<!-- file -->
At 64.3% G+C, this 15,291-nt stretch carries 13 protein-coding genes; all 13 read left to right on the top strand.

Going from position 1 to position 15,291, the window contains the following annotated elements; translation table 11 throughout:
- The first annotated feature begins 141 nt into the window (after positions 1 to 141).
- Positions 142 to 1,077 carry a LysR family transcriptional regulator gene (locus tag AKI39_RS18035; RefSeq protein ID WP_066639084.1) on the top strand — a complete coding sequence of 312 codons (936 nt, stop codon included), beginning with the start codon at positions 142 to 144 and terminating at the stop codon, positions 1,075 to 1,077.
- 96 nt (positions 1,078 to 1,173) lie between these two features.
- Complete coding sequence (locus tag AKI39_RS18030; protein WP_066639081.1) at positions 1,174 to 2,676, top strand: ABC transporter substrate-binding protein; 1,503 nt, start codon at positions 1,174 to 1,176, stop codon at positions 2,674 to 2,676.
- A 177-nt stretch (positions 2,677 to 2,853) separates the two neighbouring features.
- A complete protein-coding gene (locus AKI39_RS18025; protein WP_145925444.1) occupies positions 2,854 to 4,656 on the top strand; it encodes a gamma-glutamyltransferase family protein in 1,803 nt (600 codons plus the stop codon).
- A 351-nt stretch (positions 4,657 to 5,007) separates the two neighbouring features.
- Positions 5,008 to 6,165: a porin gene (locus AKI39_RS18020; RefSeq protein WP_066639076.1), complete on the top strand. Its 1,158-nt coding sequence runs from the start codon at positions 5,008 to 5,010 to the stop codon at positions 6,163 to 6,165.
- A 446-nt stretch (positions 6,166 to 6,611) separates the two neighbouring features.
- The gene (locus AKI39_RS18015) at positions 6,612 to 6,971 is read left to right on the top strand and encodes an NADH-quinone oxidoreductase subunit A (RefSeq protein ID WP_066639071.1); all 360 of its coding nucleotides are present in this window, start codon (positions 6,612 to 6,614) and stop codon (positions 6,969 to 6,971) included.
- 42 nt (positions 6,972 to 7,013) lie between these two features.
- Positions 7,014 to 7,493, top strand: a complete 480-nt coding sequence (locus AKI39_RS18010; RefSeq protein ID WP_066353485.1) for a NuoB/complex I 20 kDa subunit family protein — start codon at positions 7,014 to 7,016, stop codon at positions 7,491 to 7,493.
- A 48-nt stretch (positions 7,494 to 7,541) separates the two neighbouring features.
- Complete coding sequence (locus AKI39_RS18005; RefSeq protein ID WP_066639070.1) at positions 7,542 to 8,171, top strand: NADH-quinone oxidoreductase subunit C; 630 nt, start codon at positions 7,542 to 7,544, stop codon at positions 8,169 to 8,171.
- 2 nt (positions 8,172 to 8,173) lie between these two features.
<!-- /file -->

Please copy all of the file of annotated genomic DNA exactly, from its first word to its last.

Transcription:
At 64.3% G+C, this 15,291-nt stretch carries 13 protein-coding genes; all 13 read left to right on the top strand.

Going from position 1 to position 15,291, the window contains the following annotated elements; translation table 11 throughout:
- The first annotated feature begins 141 nt into the window (after positions 1 to 141).
- Positions 142 to 1,077 carry a LysR family transcriptional regulator gene (locus tag AKI39_RS18035; RefSeq protein ID WP_066639084.1) on the top strand — a complete coding sequence of 312 codons (936 nt, stop codon included), beginning with the start codon at positions 142 to 144 and terminating at the stop codon, positions 1,075 to 1,077.
- 96 nt (positions 1,078 to 1,173) lie between these two features.
- Complete coding sequence (locus tag AKI39_RS18030; protein WP_066639081.1) at positions 1,174 to 2,676, top strand: ABC transporter substrate-binding protein; 1,503 nt, start codon at positions 1,174 to 1,176, stop codon at positions 2,674 to 2,676.
- A 177-nt stretch (positions 2,677 to 2,853) separates the two neighbouring features.
- A complete protein-coding gene (locus AKI39_RS18025; protein WP_145925444.1) occupies positions 2,854 to 4,656 on the top strand; it encodes a gamma-glutamyltransferase family protein in 1,803 nt (600 codons plus the stop codon).
- A 351-nt stretch (positions 4,657 to 5,007) separates the two neighbouring features.
- Positions 5,008 to 6,165: a porin gene (locus AKI39_RS18020; RefSeq protein WP_066639076.1), complete on the top strand. Its 1,158-nt coding sequence runs from the start codon at positions 5,008 to 5,010 to the stop codon at positions 6,163 to 6,165.
- A 446-nt stretch (positions 6,166 to 6,611) separates the two neighbouring features.
- The gene (locus AKI39_RS18015) at positions 6,612 to 6,971 is read left to right on the top strand and encodes an NADH-quinone oxidoreductase subunit A (RefSeq protein ID WP_066639071.1); all 360 of its coding nucleotides are present in this window, start codon (positions 6,612 to 6,614) and stop codon (positions 6,969 to 6,971) included.
- 42 nt (positions 6,972 to 7,013) lie between these two features.
- Positions 7,014 to 7,493, top strand: a complete 480-nt coding sequence (locus AKI39_RS18010; RefSeq protein ID WP_066353485.1) for a NuoB/complex I 20 kDa subunit family protein — start codon at positions 7,014 to 7,016, stop codon at positions 7,491 to 7,493.
- A 48-nt stretch (positions 7,494 to 7,541) separates the two neighbouring features.
- Complete coding sequence (locus AKI39_RS18005; RefSeq protein ID WP_066639070.1) at positions 7,542 to 8,171, top strand: NADH-quinone oxidoreductase subunit C; 630 nt, start codon at positions 7,542 to 7,544, stop codon at positions 8,169 to 8,171.
- 2 nt (positions 8,172 to 8,173) lie between these two features.